Points of Interest

Section weather and route highlights

Field notes of attractions

Available services in each town

Adventure Cycling Association is a bike advocacy company out of Missoula, Montana. They have been in the business of designing bike routes with accompanying maps since the 1970's. Bike route 66 is one of their newer routes. The available maps include all the information I'll need from the start in California to where I'll take the route in Missouri. I try to use the routes designed by Adventure Cycling Association whenever I can for long distance rides in the US. Why reinvent a route when a perfectly good one already exists? Not having to plan the actual route makes doing the ride much easier. The maps for this route are available to buy in paper and also for downloading to a cycling computer like a Garmin. I bought the paper maps. These maps include elevation profile and list of all services available in each town. The maps divide the route into sections. Bike route 66 has 6 sections. There is a folded map for each section. One side of each map has an overview of the section with valuable information including weather, services, road conditions and points of interest. The other side is divided into panels with the actual map route that can be folded for use in a handlebar bag map case.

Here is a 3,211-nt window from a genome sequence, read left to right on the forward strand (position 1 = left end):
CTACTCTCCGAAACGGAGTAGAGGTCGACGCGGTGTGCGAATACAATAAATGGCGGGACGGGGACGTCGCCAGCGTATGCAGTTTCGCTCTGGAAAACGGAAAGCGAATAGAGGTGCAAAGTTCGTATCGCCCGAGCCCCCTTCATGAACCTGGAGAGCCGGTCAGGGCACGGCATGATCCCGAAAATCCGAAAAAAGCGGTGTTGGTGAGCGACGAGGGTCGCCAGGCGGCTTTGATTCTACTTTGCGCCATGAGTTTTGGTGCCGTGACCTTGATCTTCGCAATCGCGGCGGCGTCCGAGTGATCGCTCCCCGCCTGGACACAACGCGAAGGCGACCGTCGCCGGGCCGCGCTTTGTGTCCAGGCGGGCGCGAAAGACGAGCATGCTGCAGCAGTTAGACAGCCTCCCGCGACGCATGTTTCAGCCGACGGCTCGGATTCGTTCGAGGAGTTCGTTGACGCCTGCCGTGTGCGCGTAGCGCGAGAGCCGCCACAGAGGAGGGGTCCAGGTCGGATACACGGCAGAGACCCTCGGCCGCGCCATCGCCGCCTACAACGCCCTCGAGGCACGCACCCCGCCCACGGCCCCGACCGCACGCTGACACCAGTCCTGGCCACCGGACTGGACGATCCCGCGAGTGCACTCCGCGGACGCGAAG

Panel in my handlebar bag map case

Close-up of a panel and start of my tour route with written directions on the left side.

Lots of other cyclists have already done this route and much more information is available online from blogs, YouTube videos, Strava, Garmin and RideWithGPS data files.  For me, it's reassuring to read other cyclist's accounts of their rides. Aside from the paper bike route map info, I also use Google search to see what other camping options are available. Typing 'tent camping' for a particular town will usually bring up all the available options. RV parks often don't allow tent camping so it's a good idea to call ahead to verify. Just about anywhere you can think of doing a tour, someone has already done it and they probably have a blog, GPS route map or YouTube video record of the trip available online. 

Google maps bike route with elevation listed at the bottom left

Campgrounds available for my 1st night in Barstow